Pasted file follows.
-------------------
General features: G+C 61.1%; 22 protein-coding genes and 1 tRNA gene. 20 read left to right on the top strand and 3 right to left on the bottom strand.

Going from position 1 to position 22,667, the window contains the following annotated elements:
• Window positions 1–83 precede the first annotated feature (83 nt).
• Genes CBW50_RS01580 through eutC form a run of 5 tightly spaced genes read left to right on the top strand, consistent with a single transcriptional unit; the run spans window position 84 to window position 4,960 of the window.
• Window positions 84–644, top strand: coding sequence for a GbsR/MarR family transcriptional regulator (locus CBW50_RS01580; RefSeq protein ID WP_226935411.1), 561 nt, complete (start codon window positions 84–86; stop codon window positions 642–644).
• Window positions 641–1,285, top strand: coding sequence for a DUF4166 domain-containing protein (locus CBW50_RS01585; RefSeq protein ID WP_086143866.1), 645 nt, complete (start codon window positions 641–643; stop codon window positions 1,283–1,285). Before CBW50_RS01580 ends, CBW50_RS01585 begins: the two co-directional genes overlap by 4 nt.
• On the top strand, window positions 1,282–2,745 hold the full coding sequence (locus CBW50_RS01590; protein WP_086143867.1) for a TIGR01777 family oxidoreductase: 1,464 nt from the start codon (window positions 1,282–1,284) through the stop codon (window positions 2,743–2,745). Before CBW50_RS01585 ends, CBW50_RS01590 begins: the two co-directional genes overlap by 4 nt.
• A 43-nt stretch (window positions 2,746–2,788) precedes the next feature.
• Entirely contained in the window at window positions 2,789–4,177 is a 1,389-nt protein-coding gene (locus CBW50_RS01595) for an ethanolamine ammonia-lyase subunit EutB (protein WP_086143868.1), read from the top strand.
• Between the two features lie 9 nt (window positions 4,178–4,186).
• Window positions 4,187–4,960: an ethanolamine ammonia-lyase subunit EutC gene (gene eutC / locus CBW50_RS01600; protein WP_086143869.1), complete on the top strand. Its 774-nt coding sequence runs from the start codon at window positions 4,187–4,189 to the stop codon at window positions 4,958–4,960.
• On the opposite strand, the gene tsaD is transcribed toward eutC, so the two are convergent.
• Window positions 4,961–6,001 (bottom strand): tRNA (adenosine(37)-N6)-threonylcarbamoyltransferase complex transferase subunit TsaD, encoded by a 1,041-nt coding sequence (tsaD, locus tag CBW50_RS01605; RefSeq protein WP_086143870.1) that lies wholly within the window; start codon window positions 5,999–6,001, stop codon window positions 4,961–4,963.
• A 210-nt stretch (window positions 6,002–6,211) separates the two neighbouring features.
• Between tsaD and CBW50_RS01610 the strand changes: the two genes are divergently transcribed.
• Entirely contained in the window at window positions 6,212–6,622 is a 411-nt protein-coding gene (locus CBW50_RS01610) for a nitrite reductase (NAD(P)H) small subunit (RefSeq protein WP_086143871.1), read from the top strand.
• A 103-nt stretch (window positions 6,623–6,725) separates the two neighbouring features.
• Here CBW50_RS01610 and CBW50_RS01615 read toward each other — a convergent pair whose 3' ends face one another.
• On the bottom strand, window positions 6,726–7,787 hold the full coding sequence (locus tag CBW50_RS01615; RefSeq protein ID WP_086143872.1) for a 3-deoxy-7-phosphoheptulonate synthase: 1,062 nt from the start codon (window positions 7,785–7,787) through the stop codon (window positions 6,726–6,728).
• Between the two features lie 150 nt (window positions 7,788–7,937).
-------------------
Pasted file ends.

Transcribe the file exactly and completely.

General features: G+C 61.1%; 22 protein-coding genes and 1 tRNA gene. 20 read left to right on the top strand and 3 right to left on the bottom strand.

Going from position 1 to position 22,667, the window contains the following annotated elements:
• Window positions 1–83 precede the first annotated feature (83 nt).
• Genes CBW50_RS01580 through eutC form a run of 5 tightly spaced genes read left to right on the top strand, consistent with a single transcriptional unit; the run spans window position 84 to window position 4,960 of the window.
• Window positions 84–644, top strand: coding sequence for a GbsR/MarR family transcriptional regulator (locus CBW50_RS01580; RefSeq protein ID WP_226935411.1), 561 nt, complete (start codon window positions 84–86; stop codon window positions 642–644).
• Window positions 641–1,285, top strand: coding sequence for a DUF4166 domain-containing protein (locus CBW50_RS01585; RefSeq protein ID WP_086143866.1), 645 nt, complete (start codon window positions 641–643; stop codon window positions 1,283–1,285). Before CBW50_RS01580 ends, CBW50_RS01585 begins: the two co-directional genes overlap by 4 nt.
• On the top strand, window positions 1,282–2,745 hold the full coding sequence (locus CBW50_RS01590; protein WP_086143867.1) for a TIGR01777 family oxidoreductase: 1,464 nt from the start codon (window positions 1,282–1,284) through the stop codon (window positions 2,743–2,745). Before CBW50_RS01585 ends, CBW50_RS01590 begins: the two co-directional genes overlap by 4 nt.
• A 43-nt stretch (window positions 2,746–2,788) precedes the next feature.
• Entirely contained in the window at window positions 2,789–4,177 is a 1,389-nt protein-coding gene (locus CBW50_RS01595) for an ethanolamine ammonia-lyase subunit EutB (protein WP_086143868.1), read from the top strand.
• Between the two features lie 9 nt (window positions 4,178–4,186).
• Window positions 4,187–4,960: an ethanolamine ammonia-lyase subunit EutC gene (gene eutC / locus CBW50_RS01600; protein WP_086143869.1), complete on the top strand. Its 774-nt coding sequence runs from the start codon at window positions 4,187–4,189 to the stop codon at window positions 4,958–4,960.
• On the opposite strand, the gene tsaD is transcribed toward eutC, so the two are convergent.
• Window positions 4,961–6,001 (bottom strand): tRNA (adenosine(37)-N6)-threonylcarbamoyltransferase complex transferase subunit TsaD, encoded by a 1,041-nt coding sequence (tsaD, locus tag CBW50_RS01605; RefSeq protein WP_086143870.1) that lies wholly within the window; start codon window positions 5,999–6,001, stop codon window positions 4,961–4,963.
• A 210-nt stretch (window positions 6,002–6,211) separates the two neighbouring features.
• Between tsaD and CBW50_RS01610 the strand changes: the two genes are divergently transcribed.
• Entirely contained in the window at window positions 6,212–6,622 is a 411-nt protein-coding gene (locus CBW50_RS01610) for a nitrite reductase (NAD(P)H) small subunit (RefSeq protein WP_086143871.1), read from the top strand.
• A 103-nt stretch (window positions 6,623–6,725) separates the two neighbouring features.
• Here CBW50_RS01610 and CBW50_RS01615 read toward each other — a convergent pair whose 3' ends face one another.
• On the bottom strand, window positions 6,726–7,787 hold the full coding sequence (locus tag CBW50_RS01615; RefSeq protein ID WP_086143872.1) for a 3-deoxy-7-phosphoheptulonate synthase: 1,062 nt from the start codon (window positions 7,785–7,787) through the stop codon (window positions 6,726–6,728).
• Between the two features lie 150 nt (window positions 7,788–7,937).